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For Privacy, “Where’s the Beef?’ becomes “Where’s the Harm?’

Remember that Wendy’s commercial asking, “Where’s the beef?” When it comes to proposals for new online privacy laws, we’ve been asking,”Where’s the harm?”

Today we put that question to FTC Chairman Leibowitz after he spoke to the Brookings Institute.  Leibowitz started his speech by reciting benefits of data collection and online advertising.  Then came the expected “But, ….”, where the Chairman said these benefits were offset because consumers don’t know that their data is being sold to marketers and data brokers.

That’s the best he could do for justifying new privacy laws?  That consumers don’t know how their online data is used to do advertising and marketing?  The collection and sharing of consumer data goes back decades, starting when we filled-out warranty registration cards for our new toasters and blenders.

So Carl stood up asked the Chairman his own version of “Where’s the Beef?”:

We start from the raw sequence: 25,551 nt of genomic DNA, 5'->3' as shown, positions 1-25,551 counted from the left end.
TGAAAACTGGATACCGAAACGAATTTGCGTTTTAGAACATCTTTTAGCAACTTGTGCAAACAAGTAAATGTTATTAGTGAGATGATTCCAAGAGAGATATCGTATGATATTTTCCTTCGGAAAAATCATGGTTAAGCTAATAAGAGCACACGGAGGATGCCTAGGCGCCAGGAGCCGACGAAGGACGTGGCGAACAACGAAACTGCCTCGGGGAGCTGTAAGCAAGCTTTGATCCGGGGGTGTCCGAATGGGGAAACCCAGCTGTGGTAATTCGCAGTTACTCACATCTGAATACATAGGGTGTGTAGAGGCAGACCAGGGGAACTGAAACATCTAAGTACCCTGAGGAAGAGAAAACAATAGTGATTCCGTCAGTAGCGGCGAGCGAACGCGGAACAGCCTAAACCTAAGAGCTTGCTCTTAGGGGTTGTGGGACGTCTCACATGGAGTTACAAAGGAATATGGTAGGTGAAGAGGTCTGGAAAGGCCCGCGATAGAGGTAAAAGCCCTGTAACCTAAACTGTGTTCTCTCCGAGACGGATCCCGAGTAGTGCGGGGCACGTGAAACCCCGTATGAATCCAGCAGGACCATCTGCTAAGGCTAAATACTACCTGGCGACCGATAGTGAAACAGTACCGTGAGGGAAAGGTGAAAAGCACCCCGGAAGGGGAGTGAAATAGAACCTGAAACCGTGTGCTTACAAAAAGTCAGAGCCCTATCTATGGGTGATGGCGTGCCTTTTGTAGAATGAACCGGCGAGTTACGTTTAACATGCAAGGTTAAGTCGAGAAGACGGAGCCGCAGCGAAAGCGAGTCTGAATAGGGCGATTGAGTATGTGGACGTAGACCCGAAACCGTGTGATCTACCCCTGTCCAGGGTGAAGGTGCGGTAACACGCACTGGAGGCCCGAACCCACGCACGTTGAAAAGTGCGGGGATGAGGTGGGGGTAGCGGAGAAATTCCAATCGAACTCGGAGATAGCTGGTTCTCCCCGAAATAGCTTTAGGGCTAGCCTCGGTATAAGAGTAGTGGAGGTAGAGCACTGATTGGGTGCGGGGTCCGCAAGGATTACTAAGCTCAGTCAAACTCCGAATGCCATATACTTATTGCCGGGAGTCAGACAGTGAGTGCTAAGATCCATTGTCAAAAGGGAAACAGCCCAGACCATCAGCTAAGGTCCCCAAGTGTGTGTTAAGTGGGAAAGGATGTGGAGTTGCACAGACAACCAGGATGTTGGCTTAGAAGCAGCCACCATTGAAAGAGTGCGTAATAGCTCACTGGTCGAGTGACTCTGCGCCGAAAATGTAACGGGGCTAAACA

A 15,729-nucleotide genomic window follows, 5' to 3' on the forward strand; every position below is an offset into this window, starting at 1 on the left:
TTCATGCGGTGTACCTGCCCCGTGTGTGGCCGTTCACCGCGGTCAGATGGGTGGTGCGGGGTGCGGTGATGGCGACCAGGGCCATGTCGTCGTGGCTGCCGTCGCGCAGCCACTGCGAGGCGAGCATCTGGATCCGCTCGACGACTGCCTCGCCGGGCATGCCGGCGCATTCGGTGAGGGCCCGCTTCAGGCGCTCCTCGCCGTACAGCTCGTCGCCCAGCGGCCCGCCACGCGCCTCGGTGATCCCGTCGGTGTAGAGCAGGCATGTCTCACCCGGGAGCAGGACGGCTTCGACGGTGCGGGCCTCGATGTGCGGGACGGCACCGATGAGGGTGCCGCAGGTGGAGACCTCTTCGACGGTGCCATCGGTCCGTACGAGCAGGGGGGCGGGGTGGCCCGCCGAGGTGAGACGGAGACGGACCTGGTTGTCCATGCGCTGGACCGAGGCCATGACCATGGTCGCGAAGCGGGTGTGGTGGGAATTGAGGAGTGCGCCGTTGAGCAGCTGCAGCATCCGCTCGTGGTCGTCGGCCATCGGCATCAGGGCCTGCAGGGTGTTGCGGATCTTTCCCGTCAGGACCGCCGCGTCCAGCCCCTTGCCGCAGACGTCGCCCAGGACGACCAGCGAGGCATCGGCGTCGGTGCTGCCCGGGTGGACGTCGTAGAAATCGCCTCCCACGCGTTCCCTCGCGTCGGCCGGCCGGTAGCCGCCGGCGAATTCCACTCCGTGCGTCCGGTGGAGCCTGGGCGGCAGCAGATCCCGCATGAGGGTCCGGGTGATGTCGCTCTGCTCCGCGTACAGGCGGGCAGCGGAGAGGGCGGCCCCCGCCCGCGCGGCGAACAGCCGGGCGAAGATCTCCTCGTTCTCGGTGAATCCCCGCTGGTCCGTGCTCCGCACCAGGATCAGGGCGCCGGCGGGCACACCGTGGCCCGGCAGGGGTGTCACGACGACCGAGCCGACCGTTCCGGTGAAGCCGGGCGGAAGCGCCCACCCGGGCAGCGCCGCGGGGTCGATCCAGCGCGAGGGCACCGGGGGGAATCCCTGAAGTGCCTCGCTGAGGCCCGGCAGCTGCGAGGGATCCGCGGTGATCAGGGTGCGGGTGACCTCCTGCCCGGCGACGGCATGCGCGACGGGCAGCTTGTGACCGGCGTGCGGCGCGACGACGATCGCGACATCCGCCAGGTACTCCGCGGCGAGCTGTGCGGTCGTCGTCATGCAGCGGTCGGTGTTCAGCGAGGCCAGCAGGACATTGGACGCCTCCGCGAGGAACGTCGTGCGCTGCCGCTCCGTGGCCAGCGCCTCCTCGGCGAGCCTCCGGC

“Chairman, you said the harm to consumers is that they don’t know what happens to their data.  But consumers seem to be flocking to sites like LinkedIn and Facebook, instead of running away in fear.  Is there some data the FTC can reveal that links consumer privacy concerns to their abandonment of the Internet?   Where’s the Harm?”

But Chairman Leibowitz’s response did not cite any studies or stats about privacy concerns.  Instead, he talked about consumer concerns over data breaches — where bad actors break-in to company databases to steal credit card numbers.

Conflating data breaches with privacy is really just dodging the question.

Now, we all agree that data breach is bad for consumers, and it’s terrible for the companies and banks who pay most of the costs of credit card fraud.  But conflating data breaches with privacy is really just dodging the question.

So Steve went back with a challenge to this conflation of privacy with data breaches:

“That’s like saying the FTC should start regulating auto production because bad guys have been breaking into cars and stealing people’s stuff.”

The FTC isn’t giving us any satisfaction when asked for evidence of harm to justify new laws and regulation of online privacy.   It’s like that feeling you get when you pick up the bun on a fast-food burger, only to find a puny little patty.

Where’s the beef?